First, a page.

“The problem will not go away by us not integrating them back into society,” she said. “It will only make it worse.” 

That sentiment is shared by what might seem a surprising ally — the respected Minnesota Coalition Against Sexual Assault. 

“Ending sexual violence is urgent and highly complex,” said coalition executive director Jeanne Ronayne. 

Emphasizing that the safety and well-being of victims “must be first and foremost in our minds,” she also noted that “public safety is served by prevention and true rehabilitation.” 

It’s exactly the winning formula that Dee’s son never got. 

‘Years of abuse’ 

Dee shared the details of her family’s story over coffee last week. She arrived with a binder thick with documents, from letters to the governor, sexuality experts and lawyers to discharge reports to psychological assessments. 

Her son’s first “offense” was consensual, and far from illegal, sexual exploration with another 8-year-old boy. His second offense was more troubling, when he sexually fondled a stepsister when he was 13 and she was 9. He pleaded guilty and later told a therapist he felt sad while he was doing it. 

His mother immediately sought counseling for him, which led to the awful discovery that her then-husband had been sexually abusing their son since he was 3. (His father was charged, convicted and is also serving time in prison.) 

Dee’s son was diagnosed with ADHD, depression and post-traumatic stress disorder. He was moved from one court-mandated treatment program to another, in and out of counseling and juvenile detention. On one release when he was about 16, he propositioned a girl three years younger for sex. 

Though one of his assessments said he would benefit most from being involved in activities with same-age peers, his probation mandated that he have no communication with anyone under age 18, making impossible the opportunity to practice social skills.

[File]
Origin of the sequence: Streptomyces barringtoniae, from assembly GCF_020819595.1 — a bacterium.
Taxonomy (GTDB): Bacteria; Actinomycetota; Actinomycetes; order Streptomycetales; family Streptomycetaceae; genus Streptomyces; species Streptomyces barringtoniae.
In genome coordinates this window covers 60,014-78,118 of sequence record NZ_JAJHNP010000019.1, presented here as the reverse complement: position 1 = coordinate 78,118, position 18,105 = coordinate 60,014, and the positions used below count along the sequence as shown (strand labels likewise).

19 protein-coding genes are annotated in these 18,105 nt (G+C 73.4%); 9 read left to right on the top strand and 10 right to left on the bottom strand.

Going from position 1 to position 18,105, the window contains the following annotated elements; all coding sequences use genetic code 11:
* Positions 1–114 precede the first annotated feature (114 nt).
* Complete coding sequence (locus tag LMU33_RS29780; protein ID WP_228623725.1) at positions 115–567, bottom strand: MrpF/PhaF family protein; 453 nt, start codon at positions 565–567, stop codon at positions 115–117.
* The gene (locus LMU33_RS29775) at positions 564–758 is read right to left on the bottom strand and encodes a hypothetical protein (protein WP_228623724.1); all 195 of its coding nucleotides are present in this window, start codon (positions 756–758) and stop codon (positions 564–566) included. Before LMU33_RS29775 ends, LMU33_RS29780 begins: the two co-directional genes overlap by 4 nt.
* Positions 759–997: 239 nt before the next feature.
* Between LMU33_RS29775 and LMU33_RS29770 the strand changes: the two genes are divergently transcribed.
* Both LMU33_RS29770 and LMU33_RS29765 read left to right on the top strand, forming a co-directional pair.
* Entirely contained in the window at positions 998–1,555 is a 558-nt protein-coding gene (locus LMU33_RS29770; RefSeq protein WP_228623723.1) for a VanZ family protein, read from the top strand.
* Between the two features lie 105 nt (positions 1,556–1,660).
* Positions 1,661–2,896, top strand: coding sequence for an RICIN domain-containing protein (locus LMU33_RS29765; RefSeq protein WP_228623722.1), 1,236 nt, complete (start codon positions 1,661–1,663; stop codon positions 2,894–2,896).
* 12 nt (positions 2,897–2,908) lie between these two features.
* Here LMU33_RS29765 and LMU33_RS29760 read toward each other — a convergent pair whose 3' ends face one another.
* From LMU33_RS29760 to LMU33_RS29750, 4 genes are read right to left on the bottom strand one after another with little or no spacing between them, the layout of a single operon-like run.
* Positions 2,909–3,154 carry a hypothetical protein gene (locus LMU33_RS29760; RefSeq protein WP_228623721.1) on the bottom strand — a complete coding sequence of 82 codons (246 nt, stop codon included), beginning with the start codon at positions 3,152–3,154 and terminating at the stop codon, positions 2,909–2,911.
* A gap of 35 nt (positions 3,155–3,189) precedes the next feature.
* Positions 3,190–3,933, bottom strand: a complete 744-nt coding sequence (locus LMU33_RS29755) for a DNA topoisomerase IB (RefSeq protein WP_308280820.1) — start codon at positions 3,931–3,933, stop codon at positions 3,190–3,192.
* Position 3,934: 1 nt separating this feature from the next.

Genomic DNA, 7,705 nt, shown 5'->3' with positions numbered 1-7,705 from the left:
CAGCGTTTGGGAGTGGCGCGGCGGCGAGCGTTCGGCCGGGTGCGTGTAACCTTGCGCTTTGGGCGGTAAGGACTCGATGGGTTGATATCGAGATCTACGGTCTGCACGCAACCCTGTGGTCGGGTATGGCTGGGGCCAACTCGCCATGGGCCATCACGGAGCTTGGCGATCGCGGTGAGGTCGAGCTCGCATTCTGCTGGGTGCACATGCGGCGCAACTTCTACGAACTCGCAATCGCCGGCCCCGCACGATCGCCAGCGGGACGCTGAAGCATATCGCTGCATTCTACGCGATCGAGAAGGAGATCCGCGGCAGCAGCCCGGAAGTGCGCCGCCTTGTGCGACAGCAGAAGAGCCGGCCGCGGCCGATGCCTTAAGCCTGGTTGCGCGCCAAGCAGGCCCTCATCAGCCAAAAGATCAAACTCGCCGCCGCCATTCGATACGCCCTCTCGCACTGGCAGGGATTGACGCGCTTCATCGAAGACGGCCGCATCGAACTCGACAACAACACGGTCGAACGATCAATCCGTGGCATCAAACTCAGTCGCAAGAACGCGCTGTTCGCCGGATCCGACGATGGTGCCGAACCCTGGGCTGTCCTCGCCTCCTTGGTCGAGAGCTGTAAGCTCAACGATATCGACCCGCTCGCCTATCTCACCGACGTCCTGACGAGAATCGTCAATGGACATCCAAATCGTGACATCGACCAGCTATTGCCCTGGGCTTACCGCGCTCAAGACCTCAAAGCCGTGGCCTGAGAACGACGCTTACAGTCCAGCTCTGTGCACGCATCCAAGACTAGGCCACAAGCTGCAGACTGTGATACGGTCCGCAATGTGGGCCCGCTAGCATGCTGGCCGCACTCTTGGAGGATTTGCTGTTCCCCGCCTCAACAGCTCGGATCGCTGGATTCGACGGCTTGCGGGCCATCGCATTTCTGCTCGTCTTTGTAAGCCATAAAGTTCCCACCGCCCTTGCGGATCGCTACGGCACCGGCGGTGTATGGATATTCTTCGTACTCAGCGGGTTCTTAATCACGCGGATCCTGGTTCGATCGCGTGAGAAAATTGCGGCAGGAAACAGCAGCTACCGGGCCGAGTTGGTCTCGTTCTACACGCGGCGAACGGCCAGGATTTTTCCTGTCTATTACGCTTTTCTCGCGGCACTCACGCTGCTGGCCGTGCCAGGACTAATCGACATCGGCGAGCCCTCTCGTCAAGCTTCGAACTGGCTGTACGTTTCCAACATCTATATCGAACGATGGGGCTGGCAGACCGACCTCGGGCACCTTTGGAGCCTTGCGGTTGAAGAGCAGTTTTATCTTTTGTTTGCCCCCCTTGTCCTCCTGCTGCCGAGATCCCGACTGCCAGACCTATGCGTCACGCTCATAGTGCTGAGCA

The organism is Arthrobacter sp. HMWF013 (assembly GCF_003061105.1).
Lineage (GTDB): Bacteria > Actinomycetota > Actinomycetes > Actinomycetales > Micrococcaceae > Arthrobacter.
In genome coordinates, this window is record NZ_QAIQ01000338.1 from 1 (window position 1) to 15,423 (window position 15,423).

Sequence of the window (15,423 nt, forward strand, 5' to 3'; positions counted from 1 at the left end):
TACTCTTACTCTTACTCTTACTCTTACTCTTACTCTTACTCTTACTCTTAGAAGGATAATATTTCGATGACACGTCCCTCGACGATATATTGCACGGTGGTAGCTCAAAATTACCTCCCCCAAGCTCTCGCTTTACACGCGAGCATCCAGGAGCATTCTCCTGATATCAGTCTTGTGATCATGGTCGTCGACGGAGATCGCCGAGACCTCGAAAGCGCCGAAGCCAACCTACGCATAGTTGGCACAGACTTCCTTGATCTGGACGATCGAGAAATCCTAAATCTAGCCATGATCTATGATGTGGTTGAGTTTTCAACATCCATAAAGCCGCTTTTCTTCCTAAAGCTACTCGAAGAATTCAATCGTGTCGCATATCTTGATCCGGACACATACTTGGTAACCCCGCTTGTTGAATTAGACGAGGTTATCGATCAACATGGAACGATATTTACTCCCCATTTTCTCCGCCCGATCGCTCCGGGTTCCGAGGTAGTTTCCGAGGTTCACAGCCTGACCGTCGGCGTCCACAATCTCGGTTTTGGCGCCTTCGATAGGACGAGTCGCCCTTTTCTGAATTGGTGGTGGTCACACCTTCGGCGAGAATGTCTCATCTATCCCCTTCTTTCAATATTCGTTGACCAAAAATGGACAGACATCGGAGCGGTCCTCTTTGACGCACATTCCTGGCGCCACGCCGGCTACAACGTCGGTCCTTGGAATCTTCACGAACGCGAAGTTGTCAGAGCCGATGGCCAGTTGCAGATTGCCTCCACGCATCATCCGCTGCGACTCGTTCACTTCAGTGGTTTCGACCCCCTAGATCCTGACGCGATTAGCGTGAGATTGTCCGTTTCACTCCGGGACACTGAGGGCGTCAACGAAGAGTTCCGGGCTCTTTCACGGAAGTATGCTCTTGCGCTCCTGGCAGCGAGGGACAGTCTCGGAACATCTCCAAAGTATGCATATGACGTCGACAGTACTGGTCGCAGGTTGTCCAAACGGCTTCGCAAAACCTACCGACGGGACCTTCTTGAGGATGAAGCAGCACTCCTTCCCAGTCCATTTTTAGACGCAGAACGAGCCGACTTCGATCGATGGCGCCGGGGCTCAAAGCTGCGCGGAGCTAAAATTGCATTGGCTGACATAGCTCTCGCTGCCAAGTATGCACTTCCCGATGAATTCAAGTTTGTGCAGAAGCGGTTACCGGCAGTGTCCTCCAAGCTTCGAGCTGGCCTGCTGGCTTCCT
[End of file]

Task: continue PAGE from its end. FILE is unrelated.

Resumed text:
“I’m not excusing his behavior,” Dee said. “He needed to pay the consequences. But through years of abuse, mistreatment and isolation, this system has created a criminal.” 

Now she hopes that her son will soon be granted a chance to craft a different kind of life. But integration for him, and for all those who are released transitionally, will likely be bumpy. 

“It is true that many of these people have been institutionalized for so long that allowing them out without serious support would be a mistake,” said Dan Gustafson, attorney for the MSOP plaintiffs. “Some have never used a cellphone, never had a job. Many don’t have driver’s licenses.” 

That’s still easier to remedy than what he calls “this culture of fear.” 

“These people have the scarlet letter in such a way that people don’t want them in neighborhoods. It’s a group of people who are hated and feared. It’s just not grounded in reality. We need to change the perception.” 

For example, repeat rates are lowest among tightly watched Level III offenders, and are known to decrease dramatically with age. 

After Monday’s meeting, Gustafson remains optimistic that the governor does want to move forward with workable alternatives for families like Dee’s. 

“I’d like it to move faster,” he said. “But we made a little bit of progress, and if we don’t move, the judge will.”